Making my UDM-Pro screamRemote fan control for the Unifi Dream Machine Pro
Ubiquiti's Unifi Dream Machine Pro is a powerful medium-scale business-oriented rack-mount router, capable of handling 10/100/1000/10000 ethernet traffic. Really quite a nice device.
One day, I had the thought: I've never heard the fans ramp up on this. And so, I started looking into the possibilities of manual fan control.
As it turns out, this Linux-based device allows you (like any embedded Linux computer) override its I/O with some clever shell commands.
If you own a UDM-Pro, you surely know how to log in to it via SSH. If not, look it up 😄.
With an SSH connection open, the following commands let you control the fans on the device!
# Override the fans with a speed (0-255) export FAN_SPEED=128 killall -9 S04ubnt-fan-speed ubnt-fan-speed echo 1 > /sys/class/hwmon/hwmon0/device/pwm1_enable echo 1 > /sys/class/hwmon/hwmon0/device/pwm2_enable echo $FAN_SPEED > /sys/class/hwmon/hwmon0/device/pwm1 echo $FAN_SPEED > /sys/class/hwmon/hwmon0/device/pwm2 # Return control back to the device /etc/init.d/S04ubnt-fan-speed start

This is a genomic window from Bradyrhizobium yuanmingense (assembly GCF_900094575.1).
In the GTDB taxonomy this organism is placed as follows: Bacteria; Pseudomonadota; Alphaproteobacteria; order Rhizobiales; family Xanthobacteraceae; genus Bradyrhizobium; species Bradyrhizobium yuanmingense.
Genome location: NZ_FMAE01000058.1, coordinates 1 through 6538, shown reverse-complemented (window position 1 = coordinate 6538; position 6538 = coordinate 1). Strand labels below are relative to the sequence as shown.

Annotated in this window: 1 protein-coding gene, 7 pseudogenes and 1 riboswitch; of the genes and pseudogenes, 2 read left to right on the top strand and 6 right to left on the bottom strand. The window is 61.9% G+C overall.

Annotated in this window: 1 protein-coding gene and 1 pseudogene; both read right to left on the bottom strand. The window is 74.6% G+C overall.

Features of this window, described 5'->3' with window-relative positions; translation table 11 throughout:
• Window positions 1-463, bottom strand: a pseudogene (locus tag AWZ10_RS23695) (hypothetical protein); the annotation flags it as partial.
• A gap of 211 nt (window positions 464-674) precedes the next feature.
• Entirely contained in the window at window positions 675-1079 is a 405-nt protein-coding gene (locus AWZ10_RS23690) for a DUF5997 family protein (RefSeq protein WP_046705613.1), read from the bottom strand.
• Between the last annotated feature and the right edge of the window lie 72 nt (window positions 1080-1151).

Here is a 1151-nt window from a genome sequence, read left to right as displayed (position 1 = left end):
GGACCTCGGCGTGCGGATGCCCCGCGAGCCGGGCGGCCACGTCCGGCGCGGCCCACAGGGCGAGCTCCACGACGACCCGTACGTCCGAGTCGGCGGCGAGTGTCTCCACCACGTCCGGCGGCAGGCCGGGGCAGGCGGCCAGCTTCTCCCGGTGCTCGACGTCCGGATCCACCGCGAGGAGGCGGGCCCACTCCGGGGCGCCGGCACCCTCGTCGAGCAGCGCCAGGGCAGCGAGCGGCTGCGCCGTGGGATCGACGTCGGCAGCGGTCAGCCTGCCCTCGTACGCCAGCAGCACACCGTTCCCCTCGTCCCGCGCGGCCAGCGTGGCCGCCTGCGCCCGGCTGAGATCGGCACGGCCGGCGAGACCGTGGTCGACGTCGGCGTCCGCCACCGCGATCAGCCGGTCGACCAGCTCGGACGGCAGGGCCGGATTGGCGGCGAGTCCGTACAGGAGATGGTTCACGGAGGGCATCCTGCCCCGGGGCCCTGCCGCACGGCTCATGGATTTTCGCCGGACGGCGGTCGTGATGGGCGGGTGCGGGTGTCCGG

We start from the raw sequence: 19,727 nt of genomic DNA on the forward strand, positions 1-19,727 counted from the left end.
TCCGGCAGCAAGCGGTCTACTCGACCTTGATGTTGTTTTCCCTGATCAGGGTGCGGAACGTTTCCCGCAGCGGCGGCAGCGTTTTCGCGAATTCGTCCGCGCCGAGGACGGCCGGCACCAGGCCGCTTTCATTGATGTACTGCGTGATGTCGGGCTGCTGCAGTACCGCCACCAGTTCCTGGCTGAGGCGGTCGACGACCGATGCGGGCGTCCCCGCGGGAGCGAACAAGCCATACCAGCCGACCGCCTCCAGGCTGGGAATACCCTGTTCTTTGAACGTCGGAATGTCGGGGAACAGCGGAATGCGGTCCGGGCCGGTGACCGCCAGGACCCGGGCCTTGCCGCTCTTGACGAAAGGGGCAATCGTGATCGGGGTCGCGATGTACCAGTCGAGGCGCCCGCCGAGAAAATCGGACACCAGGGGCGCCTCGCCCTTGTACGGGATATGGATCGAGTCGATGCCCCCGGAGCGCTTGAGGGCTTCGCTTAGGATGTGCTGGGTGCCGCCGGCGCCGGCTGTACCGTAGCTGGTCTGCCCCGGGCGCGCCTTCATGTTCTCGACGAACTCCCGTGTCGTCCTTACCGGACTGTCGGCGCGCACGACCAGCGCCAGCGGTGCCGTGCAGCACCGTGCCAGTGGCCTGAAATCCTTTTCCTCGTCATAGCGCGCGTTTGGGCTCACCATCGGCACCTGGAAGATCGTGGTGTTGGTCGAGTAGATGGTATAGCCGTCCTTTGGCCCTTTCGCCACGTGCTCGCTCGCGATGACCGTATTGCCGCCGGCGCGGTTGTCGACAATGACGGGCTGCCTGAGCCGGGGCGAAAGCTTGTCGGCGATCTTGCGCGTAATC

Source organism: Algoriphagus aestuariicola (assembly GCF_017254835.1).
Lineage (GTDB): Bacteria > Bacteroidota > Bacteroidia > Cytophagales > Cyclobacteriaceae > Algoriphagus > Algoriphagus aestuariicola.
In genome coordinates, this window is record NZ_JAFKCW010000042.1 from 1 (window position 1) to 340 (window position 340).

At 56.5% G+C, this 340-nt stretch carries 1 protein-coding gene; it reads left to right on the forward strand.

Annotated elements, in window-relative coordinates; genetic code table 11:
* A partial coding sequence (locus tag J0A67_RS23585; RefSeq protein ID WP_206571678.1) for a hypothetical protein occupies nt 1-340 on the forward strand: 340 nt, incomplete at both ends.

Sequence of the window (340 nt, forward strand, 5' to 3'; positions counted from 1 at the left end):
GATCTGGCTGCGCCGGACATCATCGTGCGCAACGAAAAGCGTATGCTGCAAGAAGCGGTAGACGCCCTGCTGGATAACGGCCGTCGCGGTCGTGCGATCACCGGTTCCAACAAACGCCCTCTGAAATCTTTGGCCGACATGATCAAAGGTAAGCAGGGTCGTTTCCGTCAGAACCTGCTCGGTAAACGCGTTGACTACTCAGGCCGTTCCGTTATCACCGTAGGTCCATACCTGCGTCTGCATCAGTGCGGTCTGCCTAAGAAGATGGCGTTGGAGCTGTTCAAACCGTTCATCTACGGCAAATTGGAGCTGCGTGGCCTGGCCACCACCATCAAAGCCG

Exit stage left
Who needs SSH anyways?
When I discovered this, I decided to write a little program that wraps the SSH commands with a little bit of error checking, and support for auto-discovery of UDM-Pro devices on your network.
The following commands can be used to control the fans on a local UDM-Pro:
# Set the fans to half speed udm-fan set 128 # Set the fans to full speed (with a custom IP address) udm-fan set 255 --override-ip 172.16.11.5 # Bring the fans back to automatic control udm-fan auto
Passwords can be provided through:
.netrcentry with the hostname being the UDM's IP address
- The terminal at runtime